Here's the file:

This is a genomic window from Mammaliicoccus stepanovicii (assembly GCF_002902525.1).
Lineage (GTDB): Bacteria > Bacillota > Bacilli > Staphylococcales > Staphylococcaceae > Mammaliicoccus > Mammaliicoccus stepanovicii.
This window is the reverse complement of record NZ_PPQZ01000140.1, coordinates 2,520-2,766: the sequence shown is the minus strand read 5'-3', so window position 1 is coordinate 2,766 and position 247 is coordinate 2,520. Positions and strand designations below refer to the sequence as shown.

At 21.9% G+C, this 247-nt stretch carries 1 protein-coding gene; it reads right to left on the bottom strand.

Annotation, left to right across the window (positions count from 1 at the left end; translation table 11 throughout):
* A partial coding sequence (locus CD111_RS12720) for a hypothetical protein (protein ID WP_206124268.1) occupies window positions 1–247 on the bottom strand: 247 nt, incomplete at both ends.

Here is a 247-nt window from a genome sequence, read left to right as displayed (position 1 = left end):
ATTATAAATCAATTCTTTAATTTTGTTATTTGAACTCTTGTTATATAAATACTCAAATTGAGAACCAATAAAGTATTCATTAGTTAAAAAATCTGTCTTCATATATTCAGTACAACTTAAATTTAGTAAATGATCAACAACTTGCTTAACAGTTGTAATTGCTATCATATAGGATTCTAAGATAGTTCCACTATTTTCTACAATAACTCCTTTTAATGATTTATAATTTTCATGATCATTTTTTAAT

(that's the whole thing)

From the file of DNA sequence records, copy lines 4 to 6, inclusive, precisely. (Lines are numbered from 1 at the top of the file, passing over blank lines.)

At 21.9% G+C, this 247-nt stretch carries 1 protein-coding gene; it reads right to left on the bottom strand.

Annotation, left to right across the window (positions count from 1 at the left end; translation table 11 throughout):
* A partial coding sequence (locus CD111_RS12720) for a hypothetical protein (protein ID WP_206124268.1) occupies window positions 1–247 on the bottom strand: 247 nt, incomplete at both ends.